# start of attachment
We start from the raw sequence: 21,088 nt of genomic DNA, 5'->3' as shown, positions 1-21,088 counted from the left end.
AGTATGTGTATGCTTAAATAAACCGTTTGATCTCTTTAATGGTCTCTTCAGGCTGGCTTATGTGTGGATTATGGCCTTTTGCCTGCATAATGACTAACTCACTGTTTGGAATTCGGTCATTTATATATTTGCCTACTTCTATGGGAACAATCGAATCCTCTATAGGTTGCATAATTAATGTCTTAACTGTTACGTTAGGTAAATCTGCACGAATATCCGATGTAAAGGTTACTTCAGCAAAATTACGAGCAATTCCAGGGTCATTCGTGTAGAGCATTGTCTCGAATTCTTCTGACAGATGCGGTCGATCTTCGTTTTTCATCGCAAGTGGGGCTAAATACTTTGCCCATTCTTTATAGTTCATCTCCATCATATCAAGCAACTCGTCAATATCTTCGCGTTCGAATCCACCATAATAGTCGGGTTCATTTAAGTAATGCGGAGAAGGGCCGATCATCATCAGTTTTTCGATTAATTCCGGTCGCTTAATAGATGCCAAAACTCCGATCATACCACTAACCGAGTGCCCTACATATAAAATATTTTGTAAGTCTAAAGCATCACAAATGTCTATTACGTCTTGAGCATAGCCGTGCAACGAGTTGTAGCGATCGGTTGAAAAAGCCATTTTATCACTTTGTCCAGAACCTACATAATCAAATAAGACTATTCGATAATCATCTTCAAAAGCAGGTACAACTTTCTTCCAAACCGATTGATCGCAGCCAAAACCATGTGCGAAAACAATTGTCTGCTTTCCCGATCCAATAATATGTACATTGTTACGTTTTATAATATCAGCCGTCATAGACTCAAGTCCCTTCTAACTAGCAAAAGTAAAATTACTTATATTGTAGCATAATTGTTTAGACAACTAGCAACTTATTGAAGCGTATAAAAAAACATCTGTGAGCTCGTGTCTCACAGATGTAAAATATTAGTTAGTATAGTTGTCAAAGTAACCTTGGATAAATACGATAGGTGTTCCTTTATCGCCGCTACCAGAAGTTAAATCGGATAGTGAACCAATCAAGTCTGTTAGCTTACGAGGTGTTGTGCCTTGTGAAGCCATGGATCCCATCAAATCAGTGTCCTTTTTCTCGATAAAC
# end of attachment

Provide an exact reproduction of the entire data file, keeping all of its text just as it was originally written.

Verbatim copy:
We start from the raw sequence: 21,088 nt of genomic DNA, 5'->3' as shown, positions 1-21,088 counted from the left end.
AGTATGTGTATGCTTAAATAAACCGTTTGATCTCTTTAATGGTCTCTTCAGGCTGGCTTATGTGTGGATTATGGCCTTTTGCCTGCATAATGACTAACTCACTGTTTGGAATTCGGTCATTTATATATTTGCCTACTTCTATGGGAACAATCGAATCCTCTATAGGTTGCATAATTAATGTCTTAACTGTTACGTTAGGTAAATCTGCACGAATATCCGATGTAAAGGTTACTTCAGCAAAATTACGAGCAATTCCAGGGTCATTCGTGTAGAGCATTGTCTCGAATTCTTCTGACAGATGCGGTCGATCTTCGTTTTTCATCGCAAGTGGGGCTAAATACTTTGCCCATTCTTTATAGTTCATCTCCATCATATCAAGCAACTCGTCAATATCTTCGCGTTCGAATCCACCATAATAGTCGGGTTCATTTAAGTAATGCGGAGAAGGGCCGATCATCATCAGTTTTTCGATTAATTCCGGTCGCTTAATAGATGCCAAAACTCCGATCATACCACTAACCGAGTGCCCTACATATAAAATATTTTGTAAGTCTAAAGCATCACAAATGTCTATTACGTCTTGAGCATAGCCGTGCAACGAGTTGTAGCGATCGGTTGAAAAAGCCATTTTATCACTTTGTCCAGAACCTACATAATCAAATAAGACTATTCGATAATCATCTTCAAAAGCAGGTACAACTTTCTTCCAAACCGATTGATCGCAGCCAAAACCATGTGCGAAAACAATTGTCTGCTTTCCCGATCCAATAATATGTACATTGTTACGTTTTATAATATCAGCCGTCATAGACTCAAGTCCCTTCTAACTAGCAAAAGTAAAATTACTTATATTGTAGCATAATTGTTTAGACAACTAGCAACTTATTGAAGCGTATAAAAAAACATCTGTGAGCTCGTGTCTCACAGATGTAAAATATTAGTTAGTATAGTTGTCAAAGTAACCTTGGATAAATACGATAGGTGTTCCTTTATCGCCGCTACCAGAAGTTAAATCGGATAGTGAACCAATCAAGTCTGTTAGCTTACGAGGTGTTGTGCCTTGTGAAGCCATGGATCCCATCAAATCAGTGTCCTTTTTCTCGATAAAC